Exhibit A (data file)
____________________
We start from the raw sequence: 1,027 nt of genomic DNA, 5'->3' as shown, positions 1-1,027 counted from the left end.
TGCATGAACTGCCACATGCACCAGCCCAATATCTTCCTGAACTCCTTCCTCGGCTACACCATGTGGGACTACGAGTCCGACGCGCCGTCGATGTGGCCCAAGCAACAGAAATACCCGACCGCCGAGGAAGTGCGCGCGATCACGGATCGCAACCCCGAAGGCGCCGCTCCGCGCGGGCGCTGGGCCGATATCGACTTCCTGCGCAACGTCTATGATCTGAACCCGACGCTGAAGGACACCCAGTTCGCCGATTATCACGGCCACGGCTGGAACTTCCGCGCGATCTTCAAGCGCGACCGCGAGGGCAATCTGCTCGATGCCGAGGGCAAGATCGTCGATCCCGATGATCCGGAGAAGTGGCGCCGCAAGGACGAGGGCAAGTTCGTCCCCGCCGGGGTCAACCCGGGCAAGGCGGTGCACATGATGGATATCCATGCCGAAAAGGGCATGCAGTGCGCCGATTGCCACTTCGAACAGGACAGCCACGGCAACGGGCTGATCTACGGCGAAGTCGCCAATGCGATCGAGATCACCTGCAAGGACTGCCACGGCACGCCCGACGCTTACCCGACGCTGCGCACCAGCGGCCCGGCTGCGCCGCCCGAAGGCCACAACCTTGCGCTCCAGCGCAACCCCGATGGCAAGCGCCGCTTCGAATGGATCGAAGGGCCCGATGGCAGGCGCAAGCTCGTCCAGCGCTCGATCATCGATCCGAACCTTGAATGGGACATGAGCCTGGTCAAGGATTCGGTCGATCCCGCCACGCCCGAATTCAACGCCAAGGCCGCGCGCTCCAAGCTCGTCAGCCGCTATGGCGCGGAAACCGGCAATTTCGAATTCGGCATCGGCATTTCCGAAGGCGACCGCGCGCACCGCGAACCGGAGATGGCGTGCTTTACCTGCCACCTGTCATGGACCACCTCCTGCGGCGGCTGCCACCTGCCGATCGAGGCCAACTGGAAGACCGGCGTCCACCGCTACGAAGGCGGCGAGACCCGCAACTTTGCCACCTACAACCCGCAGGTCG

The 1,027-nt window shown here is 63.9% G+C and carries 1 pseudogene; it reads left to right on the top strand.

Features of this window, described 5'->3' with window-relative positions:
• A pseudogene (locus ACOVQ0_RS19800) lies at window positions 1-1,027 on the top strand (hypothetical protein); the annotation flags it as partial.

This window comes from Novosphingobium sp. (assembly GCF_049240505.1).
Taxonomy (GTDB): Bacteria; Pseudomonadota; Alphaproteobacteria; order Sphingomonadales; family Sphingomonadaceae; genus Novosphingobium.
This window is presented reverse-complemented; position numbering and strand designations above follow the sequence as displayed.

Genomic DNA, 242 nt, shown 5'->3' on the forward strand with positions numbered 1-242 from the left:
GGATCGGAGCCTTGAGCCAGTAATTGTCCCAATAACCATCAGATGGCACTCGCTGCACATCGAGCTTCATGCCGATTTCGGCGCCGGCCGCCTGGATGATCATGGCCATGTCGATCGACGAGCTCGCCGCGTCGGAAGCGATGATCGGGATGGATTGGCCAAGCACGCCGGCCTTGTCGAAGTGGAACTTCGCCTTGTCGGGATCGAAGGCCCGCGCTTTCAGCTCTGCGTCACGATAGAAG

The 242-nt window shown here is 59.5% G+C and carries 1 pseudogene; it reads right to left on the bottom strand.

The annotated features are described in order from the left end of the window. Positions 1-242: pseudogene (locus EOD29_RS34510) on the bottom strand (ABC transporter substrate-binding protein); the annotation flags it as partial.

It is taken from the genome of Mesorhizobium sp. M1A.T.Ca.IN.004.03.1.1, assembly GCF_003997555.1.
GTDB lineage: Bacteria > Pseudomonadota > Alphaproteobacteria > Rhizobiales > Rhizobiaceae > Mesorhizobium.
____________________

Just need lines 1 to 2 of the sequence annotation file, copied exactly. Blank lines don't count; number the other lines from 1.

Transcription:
We start from the raw sequence: 1,027 nt of genomic DNA, 5'->3' as shown, positions 1-1,027 counted from the left end.
TGCATGAACTGCCACATGCACCAGCCCAATATCTTCCTGAACTCCTTCCTCGGCTACACCATGTGGGACTACGAGTCCGACGCGCCGTCGATGTGGCCCAAGCAACAGAAATACCCGACCGCCGAGGAAGTGCGCGCGATCACGGATCGCAACCCCGAAGGCGCCGCTCCGCGCGGGCGCTGGGCCGATATCGACTTCCTGCGCAACGTCTATGATCTGAACCCGACGCTGAAGGACACCCAGTTCGCCGATTATCACGGCCACGGCTGGAACTTCCGCGCGATCTTCAAGCGCGACCGCGAGGGCAATCTGCTCGATGCCGAGGGCAAGATCGTCGATCCCGATGATCCGGAGAAGTGGCGCCGCAAGGACGAGGGCAAGTTCGTCCCCGCCGGGGTCAACCCGGGCAAGGCGGTGCACATGATGGATATCCATGCCGAAAAGGGCATGCAGTGCGCCGATTGCCACTTCGAACAGGACAGCCACGGCAACGGGCTGATCTACGGCGAAGTCGCCAATGCGATCGAGATCACCTGCAAGGACTGCCACGGCACGCCCGACGCTTACCCGACGCTGCGCACCAGCGGCCCGGCTGCGCCGCCCGAAGGCCACAACCTTGCGCTCCAGCGCAACCCCGATGGCAAGCGCCGCTTCGAATGGATCGAAGGGCCCGATGGCAGGCGCAAGCTCGTCCAGCGCTCGATCATCGATCCGAACCTTGAATGGGACATGAGCCTGGTCAAGGATTCGGTCGATCCCGCCACGCCCGAATTCAACGCCAAGGCCGCGCGCTCCAAGCTCGTCAGCCGCTATGGCGCGGAAACCGGCAATTTCGAATTCGGCATCGGCATTTCCGAAGGCGACCGCGCGCACCGCGAACCGGAGATGGCGTGCTTTACCTGCCACCTGTCATGGACCACCTCCTGCGGCGGCTGCCACCTGCCGATCGAGGCCAACTGGAAGACCGGCGTCCACCGCTACGAAGGCGGCGAGACCCGCAACTTTGCCACCTACAACCCGCAGGTCG